Arnold Origi On African Football, Kenya, And A Captain’s Role In Helsinki

Arnold Origi On African Football, Kenya, And A Captain’s Role In Helsinki

James Rowe spoke to HIFK goalkeeper Arnold Origi exclusively for WFi. They discussed his time with the Kenya national team, and the difference between European and African football ahead of this summer’s Africa Cup of Nations.

You signed for Helsinki based side HIFK earlier this year. How are you enjoying your time there so far and how would you describe the club?

My time at HIFK Helsinki has been amazing.

The club being based in the capital city of Finland has a lot of potential. I have also been rewarded with being one of the captains and it is a responsibility I relish.

With my experience and where I have played before, I am one of the players that my teammates look up to and the supporters and journalists treat me with respect.

I am also enjoying the challenge of playing for the club because it puts pressure on you to give your best in training and competitive matches. I have been performing well and we want to achieve good things as a squad and a club. It is so far so good.


You had a four year spell with Lillestrom SK in Norway. How do you look back on your time at the club and what were your highlights?

I really enjoyed my time at Lillestrom and my highlight was most definitely winning the Norwegian Cup in 2017.

During that season I was also nominated as one of the best goalkeepers in the league, and the Lillestrom supporters’ player of the year, so those were nice personal achievements. But to win my first medal as a professional was very special for me.

You were also capped many times by Kenya as an international player. How do you look back on your time representing Kenya, and what are your highlights of playing international football?

For every professional player it is a dream to play for your country, and the feeling it gives you is difficult to describe.

I would have liked to have played in one of the major tournaments, but I am proud of my performances particularly my international debut against Ghana.

I managed to put in a man of the match performance, and I remember the manager Mohammed Kheri saying that now the country has a number one goalkeeper for the next 10 years. That is how it pretty much turned out so I am very proud of that.


Do you notice a clear difference between African football and European football?

Yes, in Africa we have to deal with the heat and in Europe there is a lot more professionalism and intensity.

The tactical aspect in Europe is also at a very high level.

Football in Africa is definitely rising and improving each and every year. The African confederation is now involving former legends such as Samuel Eto’o and El Hadji Diouf, who played in Europe.

They are becoming involved in the African game and I am confident that in the next few years that African football will rise even more.

I would not be surprised if you see an African team lifting the World Cup because we are now implementing similar things to European teams, with former players being involved with the day to day running of the clubs, and the African federation.

These are legends that have achieved big things in Europe. Samuel Eto’o for example has won everything, and if he can share his experiences here in Africa at club and confederation level, it can help us even more in the future.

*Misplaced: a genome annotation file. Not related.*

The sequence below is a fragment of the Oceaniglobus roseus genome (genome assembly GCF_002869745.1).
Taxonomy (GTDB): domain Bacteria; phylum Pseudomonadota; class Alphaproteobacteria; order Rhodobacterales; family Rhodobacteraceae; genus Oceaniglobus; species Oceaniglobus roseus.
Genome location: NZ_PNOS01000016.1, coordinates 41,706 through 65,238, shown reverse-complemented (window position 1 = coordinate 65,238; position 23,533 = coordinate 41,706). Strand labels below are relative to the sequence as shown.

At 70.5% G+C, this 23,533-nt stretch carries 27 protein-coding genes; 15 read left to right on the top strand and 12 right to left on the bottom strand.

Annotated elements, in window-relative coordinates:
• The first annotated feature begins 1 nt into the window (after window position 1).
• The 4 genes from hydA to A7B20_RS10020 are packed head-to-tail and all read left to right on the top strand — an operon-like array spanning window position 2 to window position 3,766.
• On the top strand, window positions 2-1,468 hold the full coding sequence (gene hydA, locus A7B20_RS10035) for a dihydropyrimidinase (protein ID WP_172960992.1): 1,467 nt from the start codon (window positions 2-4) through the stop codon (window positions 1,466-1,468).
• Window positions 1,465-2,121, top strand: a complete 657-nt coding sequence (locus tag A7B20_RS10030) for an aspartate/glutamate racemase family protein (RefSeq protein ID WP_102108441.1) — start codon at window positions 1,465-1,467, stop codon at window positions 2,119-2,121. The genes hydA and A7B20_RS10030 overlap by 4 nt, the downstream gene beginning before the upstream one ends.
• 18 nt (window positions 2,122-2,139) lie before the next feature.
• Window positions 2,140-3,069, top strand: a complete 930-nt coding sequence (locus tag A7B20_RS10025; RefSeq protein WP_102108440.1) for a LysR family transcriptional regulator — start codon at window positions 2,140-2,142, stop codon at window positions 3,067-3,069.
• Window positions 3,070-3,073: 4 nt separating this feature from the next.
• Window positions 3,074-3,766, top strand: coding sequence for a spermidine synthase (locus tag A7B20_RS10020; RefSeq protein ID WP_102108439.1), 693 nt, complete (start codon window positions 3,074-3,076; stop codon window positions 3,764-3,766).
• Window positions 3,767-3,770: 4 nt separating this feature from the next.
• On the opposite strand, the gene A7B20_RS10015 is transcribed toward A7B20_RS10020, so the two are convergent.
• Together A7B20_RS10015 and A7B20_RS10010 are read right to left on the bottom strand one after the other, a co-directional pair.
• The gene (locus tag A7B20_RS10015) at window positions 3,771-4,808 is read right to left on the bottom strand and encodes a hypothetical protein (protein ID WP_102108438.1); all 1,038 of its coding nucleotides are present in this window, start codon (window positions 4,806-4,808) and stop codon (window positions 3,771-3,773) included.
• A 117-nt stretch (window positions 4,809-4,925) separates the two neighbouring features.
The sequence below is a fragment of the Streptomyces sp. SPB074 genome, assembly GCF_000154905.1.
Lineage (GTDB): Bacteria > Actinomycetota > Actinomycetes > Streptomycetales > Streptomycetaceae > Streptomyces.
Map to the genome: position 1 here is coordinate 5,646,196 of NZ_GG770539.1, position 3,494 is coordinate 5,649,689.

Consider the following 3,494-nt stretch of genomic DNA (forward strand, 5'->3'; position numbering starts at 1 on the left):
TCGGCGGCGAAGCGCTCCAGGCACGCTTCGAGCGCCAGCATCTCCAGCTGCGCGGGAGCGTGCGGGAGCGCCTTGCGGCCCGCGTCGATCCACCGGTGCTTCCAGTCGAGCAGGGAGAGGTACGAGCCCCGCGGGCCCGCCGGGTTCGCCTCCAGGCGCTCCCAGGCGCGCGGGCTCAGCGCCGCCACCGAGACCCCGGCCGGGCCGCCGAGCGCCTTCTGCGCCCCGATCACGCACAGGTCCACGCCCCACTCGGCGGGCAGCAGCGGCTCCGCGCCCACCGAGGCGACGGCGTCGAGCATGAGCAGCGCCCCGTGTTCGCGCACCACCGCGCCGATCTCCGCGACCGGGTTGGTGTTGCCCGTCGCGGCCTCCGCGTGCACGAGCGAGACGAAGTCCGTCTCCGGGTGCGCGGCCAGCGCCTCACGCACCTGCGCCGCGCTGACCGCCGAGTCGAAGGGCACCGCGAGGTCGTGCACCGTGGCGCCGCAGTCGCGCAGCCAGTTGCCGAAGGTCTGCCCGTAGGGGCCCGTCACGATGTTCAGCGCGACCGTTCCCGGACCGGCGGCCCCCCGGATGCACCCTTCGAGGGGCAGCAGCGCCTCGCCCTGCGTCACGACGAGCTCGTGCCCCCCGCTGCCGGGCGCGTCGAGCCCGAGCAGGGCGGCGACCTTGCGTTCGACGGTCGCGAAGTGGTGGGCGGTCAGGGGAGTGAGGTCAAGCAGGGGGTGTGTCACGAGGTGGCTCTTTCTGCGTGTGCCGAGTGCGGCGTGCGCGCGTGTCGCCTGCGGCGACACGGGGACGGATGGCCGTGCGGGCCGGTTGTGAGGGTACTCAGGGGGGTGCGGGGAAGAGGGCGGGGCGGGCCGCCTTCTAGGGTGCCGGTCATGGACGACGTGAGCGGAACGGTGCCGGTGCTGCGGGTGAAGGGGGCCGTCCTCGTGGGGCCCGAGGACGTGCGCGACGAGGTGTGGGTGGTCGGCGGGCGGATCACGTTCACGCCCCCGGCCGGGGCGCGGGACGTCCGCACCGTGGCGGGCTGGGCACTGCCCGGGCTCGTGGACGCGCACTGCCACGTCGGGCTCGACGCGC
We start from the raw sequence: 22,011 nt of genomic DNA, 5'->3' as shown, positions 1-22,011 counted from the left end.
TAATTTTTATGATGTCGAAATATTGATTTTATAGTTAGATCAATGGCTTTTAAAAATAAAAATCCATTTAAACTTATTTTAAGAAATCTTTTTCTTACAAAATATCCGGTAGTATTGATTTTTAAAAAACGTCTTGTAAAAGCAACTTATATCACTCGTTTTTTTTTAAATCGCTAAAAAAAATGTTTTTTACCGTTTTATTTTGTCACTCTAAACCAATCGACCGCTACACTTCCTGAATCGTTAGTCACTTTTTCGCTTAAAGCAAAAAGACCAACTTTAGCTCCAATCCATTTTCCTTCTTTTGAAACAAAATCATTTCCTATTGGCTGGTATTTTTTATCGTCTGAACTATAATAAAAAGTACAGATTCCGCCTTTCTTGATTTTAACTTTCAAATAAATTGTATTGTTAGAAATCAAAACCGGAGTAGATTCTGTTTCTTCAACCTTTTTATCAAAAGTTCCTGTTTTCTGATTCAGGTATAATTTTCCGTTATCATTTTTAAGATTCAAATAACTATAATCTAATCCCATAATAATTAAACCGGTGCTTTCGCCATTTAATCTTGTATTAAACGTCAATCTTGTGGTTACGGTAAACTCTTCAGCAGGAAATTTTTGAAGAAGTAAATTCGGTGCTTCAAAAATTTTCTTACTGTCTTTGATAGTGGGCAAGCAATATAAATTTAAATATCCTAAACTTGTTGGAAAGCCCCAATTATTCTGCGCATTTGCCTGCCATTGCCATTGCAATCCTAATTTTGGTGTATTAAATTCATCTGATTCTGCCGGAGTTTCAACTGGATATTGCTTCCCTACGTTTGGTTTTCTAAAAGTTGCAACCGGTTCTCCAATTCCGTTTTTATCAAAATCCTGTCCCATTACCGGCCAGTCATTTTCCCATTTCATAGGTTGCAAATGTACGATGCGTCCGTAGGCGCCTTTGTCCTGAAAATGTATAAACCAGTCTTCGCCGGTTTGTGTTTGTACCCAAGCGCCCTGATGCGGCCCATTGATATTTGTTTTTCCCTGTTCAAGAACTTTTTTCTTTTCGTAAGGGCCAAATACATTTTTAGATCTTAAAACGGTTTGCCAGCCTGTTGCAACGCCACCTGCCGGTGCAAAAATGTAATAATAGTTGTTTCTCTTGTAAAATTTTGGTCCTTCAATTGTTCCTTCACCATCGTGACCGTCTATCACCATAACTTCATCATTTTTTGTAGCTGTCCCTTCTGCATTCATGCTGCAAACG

With your experience at club and international level, you will have played alongside many good players. Could you say who were the best?

At club level I have been fortunate to play behind many good defenders, and as a goalkeeper we always defend as a collective unit.

In the Kenyan national team I played with Victor Wanyama, who currently plays for Tottenham Hotspur.

At club level I would have to say Frode Kippe — we played together at Lillestrom and he also had spells in England with Liverpool and Stoke City.


I can imagine in your position as a goalkeeper that you have come up against many good opponents in your career. Are there any that stand out for you?

At international level most definitely, but there are also good players playing in Europe.

When I made my debut for Kenya, Asamoah Gyan was playing for Ghana and he was in his prime in Europe at the time.

My first impressions were ‘wow, what a striker’. The way he timed his runs, the way he anticipated balls coming into the box, and how effective he was. So he stands out in that respect.

I came up against many good players from Nigeria, Tunisia, and the Hadji brothers when they represented Morocco.

Finally, Arnold, you already mentioned Mohammed Kheri as Kenyan national team manager, but could you say which coaches and managers played a key role in your development as a professional footballer?

Yes Mohammed Kheri was key as he gave me my international debut for Kenya. The way that he looked after me and told me I had the quality to perform at international level really helped to give me the motivation and drive to perform the way I did.

It elevated me to reach the level that I did so he stands out for me in that respect.

I must also mention my goalkeeping coach at Lillestrom, Rolf Høgmo. He completely changed the way I thought about goalkeeping and the art of being a goalkeeper, so I credit him with that.

Featured image – hifkfotboll.fi Copyright HIFK Fotboll/Niklas Günsberg